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The House / Buensalido Architects

  • 01:00 - 11 September, 2012
The House / Buensalido Architects
The House / Buensalido Architects, © Mitch Mauricio
© Mitch Mauricio

© Mitch Mauricio © Mitch Mauricio © Mitch Mauricio © Mitch Mauricio +41

From the architect. Designed for a newly married couple, this townhouse is a tribute to the Filipino spirit. Buensalido Architects, a Manila-based archietctural design firm that pushes for contemporizing Filipino architecture, found the aesthetic expression of this design intent through triangles, an abstracted representation of banderitas (or flaglets) that one would commonly see in local fiestas and festivals. As a country, the Philippines has one almost every day.

© Mitch Mauricio
© Mitch Mauricio

It is a manifestation of the Filipino’s optimism and positive outlook in their lives, always knowing how to smile no matter how bad their situation is. This was captured with the different bursts of colors within the house, achieving a sense of vibrancy, festivity, and positivity.

© Mitch Mauricio
© Mitch Mauricio

These conceptual ideas were physically implemented in a contemporary and innovative way: the banderitas and triangles on the interior surfaces were achieved with a CNC milling machine, therefore attaining precision in its production and avoiding human error. Light fixtures were located above the cutouts, creating an ever-changing pattern of shadows, depending on how many lights are turned on. A certain kind of material honesty was aimed for, so for the concrete flooring for example, was kept as is, applying a special kind of lithium-based sealant to achieve a smooth, terrazzo-like effect.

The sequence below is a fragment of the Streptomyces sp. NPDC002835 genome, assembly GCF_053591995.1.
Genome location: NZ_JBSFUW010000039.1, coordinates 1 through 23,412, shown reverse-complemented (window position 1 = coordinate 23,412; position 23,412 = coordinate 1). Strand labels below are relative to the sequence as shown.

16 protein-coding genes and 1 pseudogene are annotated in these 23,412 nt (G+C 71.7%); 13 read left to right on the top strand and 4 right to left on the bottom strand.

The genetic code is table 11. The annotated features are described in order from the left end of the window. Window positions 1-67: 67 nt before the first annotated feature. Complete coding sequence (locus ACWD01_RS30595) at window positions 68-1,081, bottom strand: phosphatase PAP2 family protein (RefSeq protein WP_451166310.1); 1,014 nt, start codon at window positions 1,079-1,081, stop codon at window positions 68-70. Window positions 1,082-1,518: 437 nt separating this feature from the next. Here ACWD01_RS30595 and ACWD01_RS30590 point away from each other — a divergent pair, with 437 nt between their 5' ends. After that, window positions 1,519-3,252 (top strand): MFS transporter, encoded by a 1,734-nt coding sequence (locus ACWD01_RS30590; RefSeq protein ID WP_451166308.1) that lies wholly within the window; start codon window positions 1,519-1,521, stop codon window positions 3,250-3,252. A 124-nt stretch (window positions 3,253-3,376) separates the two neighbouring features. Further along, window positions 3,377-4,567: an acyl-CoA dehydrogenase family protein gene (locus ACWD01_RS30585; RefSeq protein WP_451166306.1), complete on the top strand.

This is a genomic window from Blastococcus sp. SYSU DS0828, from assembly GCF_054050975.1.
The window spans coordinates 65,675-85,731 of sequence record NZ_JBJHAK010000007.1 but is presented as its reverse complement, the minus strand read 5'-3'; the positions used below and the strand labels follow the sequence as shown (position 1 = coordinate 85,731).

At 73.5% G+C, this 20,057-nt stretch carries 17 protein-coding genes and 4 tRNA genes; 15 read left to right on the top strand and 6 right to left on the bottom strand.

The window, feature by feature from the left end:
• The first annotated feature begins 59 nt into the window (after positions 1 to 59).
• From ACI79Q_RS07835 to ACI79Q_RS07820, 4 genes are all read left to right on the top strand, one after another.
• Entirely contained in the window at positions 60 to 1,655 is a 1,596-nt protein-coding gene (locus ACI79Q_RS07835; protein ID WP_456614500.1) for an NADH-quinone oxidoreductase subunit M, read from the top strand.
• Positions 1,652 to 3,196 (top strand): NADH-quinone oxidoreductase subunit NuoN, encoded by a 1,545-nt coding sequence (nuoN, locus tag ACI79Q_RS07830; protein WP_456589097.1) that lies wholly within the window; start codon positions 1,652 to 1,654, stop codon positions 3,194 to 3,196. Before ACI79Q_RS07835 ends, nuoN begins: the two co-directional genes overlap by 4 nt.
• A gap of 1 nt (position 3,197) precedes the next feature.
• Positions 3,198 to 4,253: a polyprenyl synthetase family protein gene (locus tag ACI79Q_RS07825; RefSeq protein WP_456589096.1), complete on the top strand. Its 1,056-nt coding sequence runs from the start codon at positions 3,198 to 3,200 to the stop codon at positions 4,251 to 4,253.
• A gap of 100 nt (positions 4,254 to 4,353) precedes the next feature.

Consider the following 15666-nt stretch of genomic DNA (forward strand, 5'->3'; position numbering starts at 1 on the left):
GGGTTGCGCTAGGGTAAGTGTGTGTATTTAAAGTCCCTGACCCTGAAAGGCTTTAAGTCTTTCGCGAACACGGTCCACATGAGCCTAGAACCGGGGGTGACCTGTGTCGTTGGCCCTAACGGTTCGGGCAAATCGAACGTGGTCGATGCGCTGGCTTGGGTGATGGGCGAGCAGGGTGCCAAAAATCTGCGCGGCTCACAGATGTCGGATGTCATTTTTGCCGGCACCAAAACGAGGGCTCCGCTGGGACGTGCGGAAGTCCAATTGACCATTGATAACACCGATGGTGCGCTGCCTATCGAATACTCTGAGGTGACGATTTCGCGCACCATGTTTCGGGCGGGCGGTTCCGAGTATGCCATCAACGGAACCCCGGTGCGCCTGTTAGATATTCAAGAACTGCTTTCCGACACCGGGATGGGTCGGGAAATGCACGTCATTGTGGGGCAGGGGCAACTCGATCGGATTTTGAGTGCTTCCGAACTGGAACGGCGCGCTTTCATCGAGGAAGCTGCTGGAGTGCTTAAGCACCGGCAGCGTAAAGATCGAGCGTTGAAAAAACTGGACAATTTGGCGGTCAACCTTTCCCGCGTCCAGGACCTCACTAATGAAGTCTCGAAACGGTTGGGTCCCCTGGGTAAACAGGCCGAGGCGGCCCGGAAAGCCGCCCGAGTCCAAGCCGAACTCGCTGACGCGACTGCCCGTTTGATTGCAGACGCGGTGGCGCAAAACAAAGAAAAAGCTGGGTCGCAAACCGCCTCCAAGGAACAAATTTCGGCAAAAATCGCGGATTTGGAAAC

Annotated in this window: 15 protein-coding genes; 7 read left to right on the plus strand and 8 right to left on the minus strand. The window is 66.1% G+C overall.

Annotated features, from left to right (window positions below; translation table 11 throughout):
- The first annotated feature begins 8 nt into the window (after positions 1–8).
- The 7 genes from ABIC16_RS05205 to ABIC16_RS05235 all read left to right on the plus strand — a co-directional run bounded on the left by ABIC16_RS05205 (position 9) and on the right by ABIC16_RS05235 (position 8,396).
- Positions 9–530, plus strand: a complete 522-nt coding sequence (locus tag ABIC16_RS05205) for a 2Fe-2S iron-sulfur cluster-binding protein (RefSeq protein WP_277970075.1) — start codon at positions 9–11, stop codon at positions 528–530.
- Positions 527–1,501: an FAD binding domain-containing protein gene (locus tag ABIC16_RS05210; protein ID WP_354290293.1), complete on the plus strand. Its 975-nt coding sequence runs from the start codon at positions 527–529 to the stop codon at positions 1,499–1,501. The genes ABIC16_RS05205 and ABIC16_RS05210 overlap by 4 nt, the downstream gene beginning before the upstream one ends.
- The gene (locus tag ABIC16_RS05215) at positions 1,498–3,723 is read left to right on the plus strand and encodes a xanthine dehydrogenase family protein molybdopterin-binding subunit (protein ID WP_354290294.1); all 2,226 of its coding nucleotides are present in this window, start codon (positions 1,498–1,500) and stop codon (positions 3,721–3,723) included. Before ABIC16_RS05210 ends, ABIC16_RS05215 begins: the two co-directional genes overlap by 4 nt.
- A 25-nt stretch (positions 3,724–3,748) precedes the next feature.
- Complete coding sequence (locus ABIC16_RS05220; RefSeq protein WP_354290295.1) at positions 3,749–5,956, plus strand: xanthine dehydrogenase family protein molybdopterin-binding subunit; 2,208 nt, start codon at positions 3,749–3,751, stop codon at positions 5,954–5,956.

Cite: "The House / Buensalido Architects" 11 Sep 2012. ArchDaily. Accessed . <>
Read comments


p.a. · December 21, 2013

I kinda like the design, it's different from what I've seen here in the Philippines. It's saying something, but I feel like it's also holding back. Like, "hey I wanna be different, but not so much!" Still a good move tho, something different.

Although, I think it is pushing its luck when it said: "it's a tribute to the Filipino spirit/ triangles are about the banderitas/ showing optimism and vibrant colours". Triangle's universal. The house just has white and maroon colours (how are they vibrant? The furnitures are vibrant tho). And how did the Filipino spirit come into picture? I guess the narrative just wanna sell by using the "Filipino spirit" (something I hear all the time from big media personalities and politicians).

aa · April 07, 2013

triangle form is pretty universal, it could be anything. cant say by having something the culture that look triangular, they can use it to make the building very indigenous

Scribble Now Think Later · February 01, 2013

The Architect happily scribbles whatever he fancies, then thought of an image to support his work. That's so...noob.

i said · October 14, 2012

from what i know its unethical for an architectural company to advertise specially if the company is the one who initiates it. although, if you have an ad agency it could be good way to disguise yourself from advertising directly, I admire the company for planning that carefully. You know what they say, the media or ad agency dictates or conditions the mind of the public.

arquitecto · October 13, 2012

I research about this company, and I found out that they also own a pr or ad agency which is closely related to the media and known personalities. They're responsible for making the company popular including the architect. They theme the company and it's architect with actors, actresses including written articles and bloggers. How pathetic! It shows right here, see, they're the ones who send and publishing their projects. Being an architect you have to be popular on how you design and referred by your clients and not with the help of advertising or misleading people.

CW · September 13, 2012

nice project, but astroturf? uggh, what a taint! ps, less is more (as in lose redundant photos) · September 11, 2012

So cool


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© Mitch Mauricio

The House / Buensalido Architects